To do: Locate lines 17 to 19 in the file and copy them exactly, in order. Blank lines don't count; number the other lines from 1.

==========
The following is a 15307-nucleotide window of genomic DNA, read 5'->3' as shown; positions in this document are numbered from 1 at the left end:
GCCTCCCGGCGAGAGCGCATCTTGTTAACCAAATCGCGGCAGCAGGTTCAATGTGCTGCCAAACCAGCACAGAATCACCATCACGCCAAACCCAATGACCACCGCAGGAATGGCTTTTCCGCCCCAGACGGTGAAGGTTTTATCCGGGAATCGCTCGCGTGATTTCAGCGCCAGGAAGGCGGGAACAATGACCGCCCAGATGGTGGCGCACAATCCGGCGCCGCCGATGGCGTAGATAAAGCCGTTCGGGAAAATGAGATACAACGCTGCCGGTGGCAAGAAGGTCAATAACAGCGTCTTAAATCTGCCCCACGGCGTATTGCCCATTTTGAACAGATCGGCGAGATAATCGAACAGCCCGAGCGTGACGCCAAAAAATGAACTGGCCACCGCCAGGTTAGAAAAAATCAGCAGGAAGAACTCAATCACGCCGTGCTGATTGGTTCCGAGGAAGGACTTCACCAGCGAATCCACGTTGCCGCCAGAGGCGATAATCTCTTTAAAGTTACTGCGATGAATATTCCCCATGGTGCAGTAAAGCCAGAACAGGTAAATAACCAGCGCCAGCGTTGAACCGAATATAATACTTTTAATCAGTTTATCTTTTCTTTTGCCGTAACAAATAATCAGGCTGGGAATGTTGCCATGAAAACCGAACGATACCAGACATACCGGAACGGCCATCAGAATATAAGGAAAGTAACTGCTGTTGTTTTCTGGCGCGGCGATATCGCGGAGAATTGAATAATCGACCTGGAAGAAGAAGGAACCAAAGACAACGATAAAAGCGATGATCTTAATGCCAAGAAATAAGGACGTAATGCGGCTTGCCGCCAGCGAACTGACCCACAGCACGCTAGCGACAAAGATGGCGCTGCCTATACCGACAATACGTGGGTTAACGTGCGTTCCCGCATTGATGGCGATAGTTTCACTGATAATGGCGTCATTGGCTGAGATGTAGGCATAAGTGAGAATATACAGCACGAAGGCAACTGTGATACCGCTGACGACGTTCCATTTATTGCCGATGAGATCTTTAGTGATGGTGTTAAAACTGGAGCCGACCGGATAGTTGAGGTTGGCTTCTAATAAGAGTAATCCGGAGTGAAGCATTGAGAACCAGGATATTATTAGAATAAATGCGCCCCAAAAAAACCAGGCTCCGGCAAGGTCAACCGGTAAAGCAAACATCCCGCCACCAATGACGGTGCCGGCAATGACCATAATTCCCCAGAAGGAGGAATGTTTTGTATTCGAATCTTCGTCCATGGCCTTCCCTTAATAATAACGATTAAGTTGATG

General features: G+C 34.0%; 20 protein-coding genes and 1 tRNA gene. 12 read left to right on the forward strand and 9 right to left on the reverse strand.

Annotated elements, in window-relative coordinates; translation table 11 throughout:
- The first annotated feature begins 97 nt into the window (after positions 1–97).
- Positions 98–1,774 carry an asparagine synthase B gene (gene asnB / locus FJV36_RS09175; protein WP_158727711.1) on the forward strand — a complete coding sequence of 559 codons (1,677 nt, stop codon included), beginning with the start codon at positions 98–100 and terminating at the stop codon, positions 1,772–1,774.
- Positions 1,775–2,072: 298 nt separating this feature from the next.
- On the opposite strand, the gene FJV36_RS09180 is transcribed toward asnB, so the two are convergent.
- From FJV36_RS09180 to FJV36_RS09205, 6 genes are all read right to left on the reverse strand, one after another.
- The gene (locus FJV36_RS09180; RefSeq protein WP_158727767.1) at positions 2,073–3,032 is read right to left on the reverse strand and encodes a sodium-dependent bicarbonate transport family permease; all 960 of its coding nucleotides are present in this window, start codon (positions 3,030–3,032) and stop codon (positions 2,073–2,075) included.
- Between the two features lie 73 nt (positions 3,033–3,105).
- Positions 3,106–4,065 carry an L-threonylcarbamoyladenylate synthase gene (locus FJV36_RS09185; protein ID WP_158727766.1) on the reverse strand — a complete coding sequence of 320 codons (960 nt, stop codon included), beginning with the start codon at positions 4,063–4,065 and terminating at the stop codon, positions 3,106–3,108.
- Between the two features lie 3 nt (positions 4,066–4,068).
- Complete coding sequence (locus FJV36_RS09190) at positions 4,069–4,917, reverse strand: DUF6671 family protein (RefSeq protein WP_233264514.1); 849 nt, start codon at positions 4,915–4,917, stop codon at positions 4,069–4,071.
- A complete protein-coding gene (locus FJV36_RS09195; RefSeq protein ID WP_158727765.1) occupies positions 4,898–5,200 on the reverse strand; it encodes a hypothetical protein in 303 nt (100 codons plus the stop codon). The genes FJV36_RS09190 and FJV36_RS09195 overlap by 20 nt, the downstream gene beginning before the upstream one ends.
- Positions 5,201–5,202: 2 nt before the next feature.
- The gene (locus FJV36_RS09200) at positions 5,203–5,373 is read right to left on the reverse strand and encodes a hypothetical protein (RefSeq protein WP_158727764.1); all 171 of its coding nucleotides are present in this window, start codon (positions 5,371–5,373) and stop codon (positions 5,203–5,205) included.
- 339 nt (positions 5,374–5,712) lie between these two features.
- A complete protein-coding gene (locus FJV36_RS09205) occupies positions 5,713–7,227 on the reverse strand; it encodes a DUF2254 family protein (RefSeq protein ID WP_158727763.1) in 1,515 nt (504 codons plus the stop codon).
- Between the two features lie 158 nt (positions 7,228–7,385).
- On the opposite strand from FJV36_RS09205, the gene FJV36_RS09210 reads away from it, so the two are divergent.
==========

- The gene (locus FJV36_RS09200) at positions 5,203–5,373 is read right to left on the reverse strand and encodes a hypothetical protein (RefSeq protein WP_158727764.1); all 171 of its coding nucleotides are present in this window, start codon (positions 5,371–5,373) and stop codon (positions 5,203–5,205) included.
- 339 nt (positions 5,374–5,712) lie between these two features.
- A complete protein-coding gene (locus FJV36_RS09205) occupies positions 5,713–7,227 on the reverse strand; it encodes a DUF2254 family protein (RefSeq protein ID WP_158727763.1) in 1,515 nt (504 codons plus the stop codon).